Monthly Archives: December 2012


dublin (Photo credit: François F.)

Comment: Our present incumbents within the chambers of power have done much to protect the ‘haves’ while denigrating the ‘have-nots’. Listening occasionally however, might afford them the insight they are seemingly so incapable of.

Without saying too much about my place of employ or the nature of my work, when I am not espousing less than universal truths through this blog, I work within the homeless services sector in a facility that houses some eighty gentlemen presently experiencing ‘rooflessness‘.

The problems faced by these individuals are myriad in scope and the reasons for their predicament are similarly manifold, encompassing addiction, substance abuse, marriage/familial breakdown, mental illness, bereavement, criminality, sexual abuse and increasingly, redundancy, debt and financial fragility. The juxtaposition of so many men, and such a multitudinous array of issues invariably leads to confrontation and manipulation. As one might expect, money – both lending and owing – is an all too frequent catalyst for these incidents. A recent conversation about economics however with a group of these unheard voices I felt was worthy of mention on here, given that it summarised our current plight with a cogency our leaders[sic] might only dream of. Read More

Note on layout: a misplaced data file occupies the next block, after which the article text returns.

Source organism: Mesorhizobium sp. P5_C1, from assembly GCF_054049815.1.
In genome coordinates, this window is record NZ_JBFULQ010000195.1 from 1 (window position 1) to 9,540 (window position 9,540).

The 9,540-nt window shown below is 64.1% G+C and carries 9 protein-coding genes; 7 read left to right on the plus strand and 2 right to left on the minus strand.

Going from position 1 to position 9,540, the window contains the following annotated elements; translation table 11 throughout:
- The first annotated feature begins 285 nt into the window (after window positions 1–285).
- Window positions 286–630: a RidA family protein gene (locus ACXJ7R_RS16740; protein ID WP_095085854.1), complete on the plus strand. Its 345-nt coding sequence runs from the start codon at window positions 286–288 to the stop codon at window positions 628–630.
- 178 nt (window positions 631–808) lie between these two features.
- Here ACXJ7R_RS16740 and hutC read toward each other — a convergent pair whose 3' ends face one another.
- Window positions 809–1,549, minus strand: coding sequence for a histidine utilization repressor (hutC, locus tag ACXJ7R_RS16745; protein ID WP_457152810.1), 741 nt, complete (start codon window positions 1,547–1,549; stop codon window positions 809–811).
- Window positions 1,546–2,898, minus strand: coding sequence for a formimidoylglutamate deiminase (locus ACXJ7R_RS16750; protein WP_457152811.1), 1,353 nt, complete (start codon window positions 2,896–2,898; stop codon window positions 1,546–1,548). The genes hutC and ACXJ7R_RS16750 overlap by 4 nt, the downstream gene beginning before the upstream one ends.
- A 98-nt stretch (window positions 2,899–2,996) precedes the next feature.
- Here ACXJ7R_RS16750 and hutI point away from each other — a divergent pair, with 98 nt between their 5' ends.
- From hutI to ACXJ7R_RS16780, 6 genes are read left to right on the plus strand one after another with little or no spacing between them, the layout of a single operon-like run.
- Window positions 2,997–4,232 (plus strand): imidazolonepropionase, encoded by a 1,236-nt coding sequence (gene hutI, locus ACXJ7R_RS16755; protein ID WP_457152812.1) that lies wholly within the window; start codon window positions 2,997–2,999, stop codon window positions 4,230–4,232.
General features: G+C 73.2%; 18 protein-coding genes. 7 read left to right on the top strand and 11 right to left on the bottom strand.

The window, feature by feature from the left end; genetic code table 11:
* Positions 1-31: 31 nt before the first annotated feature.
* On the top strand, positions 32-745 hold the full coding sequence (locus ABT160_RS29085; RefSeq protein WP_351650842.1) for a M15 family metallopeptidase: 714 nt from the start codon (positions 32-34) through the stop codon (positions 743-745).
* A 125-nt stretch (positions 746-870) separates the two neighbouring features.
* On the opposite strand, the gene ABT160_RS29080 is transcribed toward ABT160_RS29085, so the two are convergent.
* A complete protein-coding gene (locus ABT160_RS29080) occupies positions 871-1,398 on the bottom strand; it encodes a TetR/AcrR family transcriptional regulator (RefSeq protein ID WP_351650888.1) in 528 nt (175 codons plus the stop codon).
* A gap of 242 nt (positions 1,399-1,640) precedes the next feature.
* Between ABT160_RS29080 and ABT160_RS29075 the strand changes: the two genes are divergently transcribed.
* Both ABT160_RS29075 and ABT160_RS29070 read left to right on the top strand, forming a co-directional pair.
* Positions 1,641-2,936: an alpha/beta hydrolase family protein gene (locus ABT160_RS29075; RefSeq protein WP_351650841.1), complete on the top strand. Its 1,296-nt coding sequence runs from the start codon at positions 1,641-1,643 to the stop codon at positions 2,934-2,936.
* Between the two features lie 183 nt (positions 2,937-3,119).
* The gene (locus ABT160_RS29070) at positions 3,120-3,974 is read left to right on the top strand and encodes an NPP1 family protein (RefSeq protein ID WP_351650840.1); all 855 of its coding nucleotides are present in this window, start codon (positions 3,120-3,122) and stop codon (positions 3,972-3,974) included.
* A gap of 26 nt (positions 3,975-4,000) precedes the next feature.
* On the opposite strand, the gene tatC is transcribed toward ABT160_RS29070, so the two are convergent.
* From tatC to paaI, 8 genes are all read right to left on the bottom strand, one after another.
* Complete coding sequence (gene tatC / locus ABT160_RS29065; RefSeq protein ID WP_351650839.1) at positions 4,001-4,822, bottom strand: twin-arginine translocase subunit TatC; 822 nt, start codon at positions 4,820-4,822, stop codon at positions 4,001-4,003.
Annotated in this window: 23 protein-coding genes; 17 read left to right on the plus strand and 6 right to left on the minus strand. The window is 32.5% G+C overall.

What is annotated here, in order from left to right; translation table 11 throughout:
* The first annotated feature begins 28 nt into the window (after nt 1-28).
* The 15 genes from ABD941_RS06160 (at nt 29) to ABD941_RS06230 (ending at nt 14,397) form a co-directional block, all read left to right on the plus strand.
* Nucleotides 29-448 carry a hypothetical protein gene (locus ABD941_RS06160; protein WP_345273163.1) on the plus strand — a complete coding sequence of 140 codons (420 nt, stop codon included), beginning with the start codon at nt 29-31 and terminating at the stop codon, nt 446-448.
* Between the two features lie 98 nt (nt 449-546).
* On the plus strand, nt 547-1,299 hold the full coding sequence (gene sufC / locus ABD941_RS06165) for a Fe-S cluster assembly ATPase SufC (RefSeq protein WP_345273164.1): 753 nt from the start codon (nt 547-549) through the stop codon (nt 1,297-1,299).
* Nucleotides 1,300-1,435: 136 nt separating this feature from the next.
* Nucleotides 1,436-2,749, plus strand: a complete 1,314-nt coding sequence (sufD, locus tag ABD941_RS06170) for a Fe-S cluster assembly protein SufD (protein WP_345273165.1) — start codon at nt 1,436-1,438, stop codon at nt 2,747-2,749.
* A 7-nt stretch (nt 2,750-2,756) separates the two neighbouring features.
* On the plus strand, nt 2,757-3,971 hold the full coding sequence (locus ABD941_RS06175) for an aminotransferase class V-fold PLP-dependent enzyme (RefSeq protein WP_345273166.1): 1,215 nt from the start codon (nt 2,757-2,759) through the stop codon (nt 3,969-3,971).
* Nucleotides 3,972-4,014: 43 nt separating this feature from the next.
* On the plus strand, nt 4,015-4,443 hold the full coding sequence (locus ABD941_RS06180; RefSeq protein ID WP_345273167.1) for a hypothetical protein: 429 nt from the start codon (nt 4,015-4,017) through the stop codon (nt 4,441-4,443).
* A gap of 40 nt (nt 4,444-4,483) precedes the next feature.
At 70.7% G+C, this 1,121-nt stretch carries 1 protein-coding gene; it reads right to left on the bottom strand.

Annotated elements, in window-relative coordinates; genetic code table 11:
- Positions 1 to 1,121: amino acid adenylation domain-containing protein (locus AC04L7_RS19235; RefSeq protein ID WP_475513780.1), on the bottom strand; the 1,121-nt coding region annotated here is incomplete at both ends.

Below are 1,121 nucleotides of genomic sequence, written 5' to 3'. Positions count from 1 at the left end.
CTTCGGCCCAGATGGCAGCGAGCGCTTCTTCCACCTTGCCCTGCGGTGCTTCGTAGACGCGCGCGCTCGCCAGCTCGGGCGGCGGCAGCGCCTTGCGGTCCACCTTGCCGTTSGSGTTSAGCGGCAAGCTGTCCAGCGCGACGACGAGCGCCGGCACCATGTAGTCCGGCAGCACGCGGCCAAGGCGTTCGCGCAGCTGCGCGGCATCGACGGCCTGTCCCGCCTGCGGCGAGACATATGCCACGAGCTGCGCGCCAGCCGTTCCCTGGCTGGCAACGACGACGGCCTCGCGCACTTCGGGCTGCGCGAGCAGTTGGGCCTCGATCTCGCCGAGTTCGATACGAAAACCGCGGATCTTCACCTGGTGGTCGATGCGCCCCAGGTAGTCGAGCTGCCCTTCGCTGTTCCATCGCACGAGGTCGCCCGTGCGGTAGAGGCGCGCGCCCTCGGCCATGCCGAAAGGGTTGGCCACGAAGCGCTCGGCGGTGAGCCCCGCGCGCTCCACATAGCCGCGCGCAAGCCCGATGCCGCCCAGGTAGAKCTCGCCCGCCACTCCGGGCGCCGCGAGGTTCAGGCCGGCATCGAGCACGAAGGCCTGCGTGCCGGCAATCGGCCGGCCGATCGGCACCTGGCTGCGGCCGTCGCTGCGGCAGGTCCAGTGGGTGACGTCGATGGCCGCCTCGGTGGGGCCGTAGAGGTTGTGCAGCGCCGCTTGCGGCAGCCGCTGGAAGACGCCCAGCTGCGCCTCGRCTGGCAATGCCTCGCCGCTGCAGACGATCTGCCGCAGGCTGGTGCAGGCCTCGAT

Government’s conscious effort to present public with positive spin on crisis amounts to nothing short of political persiflage and cowardice. 

Michael Noonan, in his Budget 2013 speech to the Dáil declared sagely that, the ‘Irish financial crisis could be summarised in one word – debt’.

I am comforted by the Minister’s pecuniary perspicacity and I am quite sure that the special advisors who afford him such insight are worthy of their six figure salaries, however I have to admit to some misgivings. Given the Minister’s obvious economic acumen, I was surprised that in his speech to the Dáil he failed to mention once in the forty minutes he spoke for, the promissory note that still holds a gun to the nation’s head.

My analogy of a gun being held to the head of the nation is flawed of course, until I add that the gun being held to our heads, is in our own hands. This presents a far more accurate analogy. The insanity of the Anglo Promissory note, and the government’s continued blind obligation to paying it surely merited mention in a budget in which the finance minister had just highlighted debt as being the sole reason for the present penury we find ourselves in. Read More

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